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Location: Brisbane, Queensland, Australia

The following ISS sightings are possible from Friday Jun 11, 2021 through Saturday Jun 26, 2021

Date Visible Max Height Appears Disappears Share Event
Sat Jun 12, 4:54 AM 3 min 34° 34° above SE 10° above ENE  
Sun Jun 13, 4:09 AM < 1 min 12° 12° above E 10° above E  
Sun Jun 13, 5:42 AM 4 min 25° 19° above W 10° above N  
Mon Jun 14, 4:57 AM 2 min 36° 36° above N 10° above NNE  
Tue Jun 15, 4:12 AM < 1 min 9° above NE 10° above NE  
Tue Jun 15, 7:06 PM 1 min 18° 10° above NW 18° above NW  
Wed Jun 16, 6:19 PM 3 min 35° 10° above NNW 35° above ENE  
Thu Jun 17, 5:33 PM 5 min 18° 10° above N 11° above E  
Thu Jun 17, 7:09 PM 1 min 19° 10° above W 19° above W  
Fri Jun 18, 6:21 PM 5 min 49° 10° above WNW 31° above S  
Sat Jun 19, 5:33 PM 7 min 79° 10° above NW 10° above SE  
Sun Jun 20, 6:24 PM 4 min 15° 10° above WSW 11° above S  
Mon Jun 21, 5:36 PM 6 min 25° 10° above W 10° above SSE  
2021-06-11 18:54:00.0,Sat Jun 12, 4:54 AM,3 min,34°,34° above SE,10° above ENE|2021-06-12 18:09:00.0,Sun Jun 13, 4:09 AM,< 1 min,12°,12° above E,10° above E|2021-06-12 19:42:00.0,Sun Jun 13, 5:42 AM,4 min,25°,19° above W,10° above N|2021-06-13 18:57:00.0,Mon Jun 14, 4:57 AM,2 min,36°,36° above N,10° above NNE|2021-06-14 18:12:00.0,Tue Jun 15, 4:12 AM,< 1 min,9°,9° above NE,10° above NE|2021-06-15 09:06:00.0,Tue Jun 15, 7:06 PM,1 min,18°,10° above NW,18° above NW|2021-06-16 08:19:00.0,Wed Jun 16, 6:19 PM,3 min,35°,10° above NNW,35° above ENE|2021-06-17 07:33:00.0,Thu Jun 17, 5:33 PM,5 min,18°,10° above N,11° above E|2021-06-17 09:09:00.0,Thu Jun 17, 7:09 PM,1 min,19°,10° above W,19° above W|2021-06-18 08:21:00.0,Fri Jun 18, 6:21 PM,5 min,49°,10° above WNW,31° above S|2021-06-19 07:33:00.0,Sat Jun 19, 5:33 PM,7 min,79°,10° above NW,10° above SE|2021-06-20 08:24:00.0,Sun Jun 20, 6:24 PM,4 min,15°,10° above WSW,11° above S|2021-06-21 07:36:00.0,Mon Jun 21, 5:36 PM,6 min,25°,10° above W,10° above SSE|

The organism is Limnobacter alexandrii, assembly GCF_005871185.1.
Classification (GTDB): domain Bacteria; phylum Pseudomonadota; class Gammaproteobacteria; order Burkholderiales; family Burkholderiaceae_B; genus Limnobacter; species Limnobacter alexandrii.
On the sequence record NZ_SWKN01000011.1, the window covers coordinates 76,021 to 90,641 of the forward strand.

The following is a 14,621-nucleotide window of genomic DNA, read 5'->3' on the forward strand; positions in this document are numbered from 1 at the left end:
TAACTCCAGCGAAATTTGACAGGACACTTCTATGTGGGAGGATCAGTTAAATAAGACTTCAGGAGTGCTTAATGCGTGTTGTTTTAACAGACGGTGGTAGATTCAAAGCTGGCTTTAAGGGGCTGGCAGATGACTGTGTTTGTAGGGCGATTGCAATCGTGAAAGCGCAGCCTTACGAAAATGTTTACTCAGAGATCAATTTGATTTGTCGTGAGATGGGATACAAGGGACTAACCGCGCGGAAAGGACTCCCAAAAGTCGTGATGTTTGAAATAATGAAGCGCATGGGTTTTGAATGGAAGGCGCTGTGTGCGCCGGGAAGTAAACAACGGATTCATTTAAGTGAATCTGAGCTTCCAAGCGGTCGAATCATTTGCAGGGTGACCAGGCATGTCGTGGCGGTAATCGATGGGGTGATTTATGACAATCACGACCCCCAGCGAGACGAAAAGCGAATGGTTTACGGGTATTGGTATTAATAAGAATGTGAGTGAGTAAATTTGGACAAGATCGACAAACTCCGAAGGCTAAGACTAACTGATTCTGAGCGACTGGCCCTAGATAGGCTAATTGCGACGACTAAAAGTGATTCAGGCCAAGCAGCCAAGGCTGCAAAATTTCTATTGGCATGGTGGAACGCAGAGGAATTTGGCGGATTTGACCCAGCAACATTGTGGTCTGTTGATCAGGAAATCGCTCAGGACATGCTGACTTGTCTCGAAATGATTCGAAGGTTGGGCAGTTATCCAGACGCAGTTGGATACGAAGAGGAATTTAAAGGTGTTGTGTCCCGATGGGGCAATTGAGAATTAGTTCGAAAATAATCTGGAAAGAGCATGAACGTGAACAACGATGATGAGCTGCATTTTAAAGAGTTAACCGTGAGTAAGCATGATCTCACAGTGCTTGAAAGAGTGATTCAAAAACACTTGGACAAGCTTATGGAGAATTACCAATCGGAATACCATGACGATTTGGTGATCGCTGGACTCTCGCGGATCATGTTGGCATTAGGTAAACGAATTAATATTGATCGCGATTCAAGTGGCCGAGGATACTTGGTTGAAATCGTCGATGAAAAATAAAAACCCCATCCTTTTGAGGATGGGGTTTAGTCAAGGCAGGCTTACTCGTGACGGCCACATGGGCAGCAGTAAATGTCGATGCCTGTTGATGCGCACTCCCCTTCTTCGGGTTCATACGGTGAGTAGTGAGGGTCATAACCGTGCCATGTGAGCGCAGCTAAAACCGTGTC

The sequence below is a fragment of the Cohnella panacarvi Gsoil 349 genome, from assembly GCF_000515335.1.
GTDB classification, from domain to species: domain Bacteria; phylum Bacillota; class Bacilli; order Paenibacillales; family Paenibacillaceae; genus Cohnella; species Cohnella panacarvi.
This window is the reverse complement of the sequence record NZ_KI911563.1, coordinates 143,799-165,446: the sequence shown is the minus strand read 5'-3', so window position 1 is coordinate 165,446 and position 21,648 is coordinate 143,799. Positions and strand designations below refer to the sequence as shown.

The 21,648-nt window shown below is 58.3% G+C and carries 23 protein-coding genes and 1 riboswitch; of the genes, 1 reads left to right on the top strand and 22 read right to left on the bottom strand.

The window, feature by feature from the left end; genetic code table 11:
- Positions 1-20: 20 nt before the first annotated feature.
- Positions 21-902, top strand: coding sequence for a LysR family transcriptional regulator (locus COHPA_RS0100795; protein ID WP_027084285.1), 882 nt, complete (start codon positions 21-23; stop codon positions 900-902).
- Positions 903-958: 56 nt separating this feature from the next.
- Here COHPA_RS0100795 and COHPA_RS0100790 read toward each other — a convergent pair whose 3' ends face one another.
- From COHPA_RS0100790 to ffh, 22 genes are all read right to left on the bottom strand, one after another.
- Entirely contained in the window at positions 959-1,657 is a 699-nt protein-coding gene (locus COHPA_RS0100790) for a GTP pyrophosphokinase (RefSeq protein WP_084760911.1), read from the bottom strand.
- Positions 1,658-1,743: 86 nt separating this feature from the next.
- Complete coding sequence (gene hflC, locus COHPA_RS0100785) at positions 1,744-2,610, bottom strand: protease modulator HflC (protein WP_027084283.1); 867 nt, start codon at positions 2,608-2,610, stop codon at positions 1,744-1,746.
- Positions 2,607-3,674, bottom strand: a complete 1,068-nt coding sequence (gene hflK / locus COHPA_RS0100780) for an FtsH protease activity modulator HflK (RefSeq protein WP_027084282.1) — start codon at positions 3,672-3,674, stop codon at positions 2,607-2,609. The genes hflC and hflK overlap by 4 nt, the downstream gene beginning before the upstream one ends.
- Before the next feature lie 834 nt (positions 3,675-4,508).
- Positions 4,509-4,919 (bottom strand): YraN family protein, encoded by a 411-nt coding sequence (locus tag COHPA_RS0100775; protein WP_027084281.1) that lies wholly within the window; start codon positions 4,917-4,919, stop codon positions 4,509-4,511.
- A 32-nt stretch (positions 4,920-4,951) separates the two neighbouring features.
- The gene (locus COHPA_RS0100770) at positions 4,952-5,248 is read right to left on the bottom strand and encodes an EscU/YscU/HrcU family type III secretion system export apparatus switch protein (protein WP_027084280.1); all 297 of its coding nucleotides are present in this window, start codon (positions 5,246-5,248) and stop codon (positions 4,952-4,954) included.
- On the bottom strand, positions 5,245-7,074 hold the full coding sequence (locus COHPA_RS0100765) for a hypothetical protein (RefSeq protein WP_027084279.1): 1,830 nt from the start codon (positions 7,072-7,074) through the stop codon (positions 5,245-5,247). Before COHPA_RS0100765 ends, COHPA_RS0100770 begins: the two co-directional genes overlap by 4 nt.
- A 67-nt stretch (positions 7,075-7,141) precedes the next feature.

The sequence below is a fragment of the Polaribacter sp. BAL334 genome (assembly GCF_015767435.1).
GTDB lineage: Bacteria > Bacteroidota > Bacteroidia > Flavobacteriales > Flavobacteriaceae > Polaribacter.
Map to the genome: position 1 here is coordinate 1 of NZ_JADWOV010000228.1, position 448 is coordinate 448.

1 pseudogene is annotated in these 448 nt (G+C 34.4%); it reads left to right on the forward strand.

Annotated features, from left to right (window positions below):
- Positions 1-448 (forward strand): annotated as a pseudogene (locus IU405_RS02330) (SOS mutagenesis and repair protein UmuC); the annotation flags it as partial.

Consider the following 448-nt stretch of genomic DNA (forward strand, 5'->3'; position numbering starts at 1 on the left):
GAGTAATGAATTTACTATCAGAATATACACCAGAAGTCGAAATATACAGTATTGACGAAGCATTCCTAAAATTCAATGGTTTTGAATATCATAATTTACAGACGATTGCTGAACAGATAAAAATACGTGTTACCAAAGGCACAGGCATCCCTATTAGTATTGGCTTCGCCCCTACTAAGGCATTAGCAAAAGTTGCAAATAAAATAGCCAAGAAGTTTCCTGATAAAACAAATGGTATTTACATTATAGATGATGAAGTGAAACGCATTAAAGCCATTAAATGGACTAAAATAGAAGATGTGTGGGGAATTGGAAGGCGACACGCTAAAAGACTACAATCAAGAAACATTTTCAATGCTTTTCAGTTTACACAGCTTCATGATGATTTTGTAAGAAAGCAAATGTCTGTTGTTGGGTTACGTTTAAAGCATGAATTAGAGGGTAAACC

The space station looks like an airplane or a very bright star moving across the sky, except it doesn't have flashing lights or change direction. It will also be moving considerably faster than a typical airplane (airplanes generally fly at about 600 miles per hour; the space station flies at 17,500 miles per hour).

Below is a time-lapse photo of the space station moving across the sky.

The International Space Station is seen in this 30 second exposure as it flies over Elkton, VA early in the morning, Saturday, August 1, 2015. Photo Credit: NASA/Bill Ingalls The International Space Station is seen in this 30 second exposure as it flies over Elkton, VA early in the morning, Saturday, August 1, 2015. Photo Credit: NASA/Bill Ingalls

Visit the NASA Johnson Flickr Photostream

How do I Spot The Station?

What does all this sighting information mean?

Time is when the sighting opportunity will begin in your local time zone. All sightings will occur within a few hours before or after sunrise or sunset. This is the optimum viewing period as the sun reflects off the space station and contrasts against the darker sky.

Visible is the maximum time period the space station is visible before crossing back below the horizon.

Max Height is measured in degrees (also known as elevation). It represents the height of the space station from the horizon in the night sky. The horizon is at zero degrees, and directly overhead is ninety degrees. If you hold your fist at arm's length and place your fist resting on the horizon, the top will be about 10 degrees.

Appears is the location in the sky where the station will be visible first. This value, like maximum height, also is measured in degrees from the horizon. The letters represent compass directions -- N is north, WNW is west by northwest, and so on.

Disappears represents where in the night sky the International Space Station will leave your field of view.

Astronomical Horizon chart. Click the link for a detailed description of the astronomical horizon and sighting alert messages.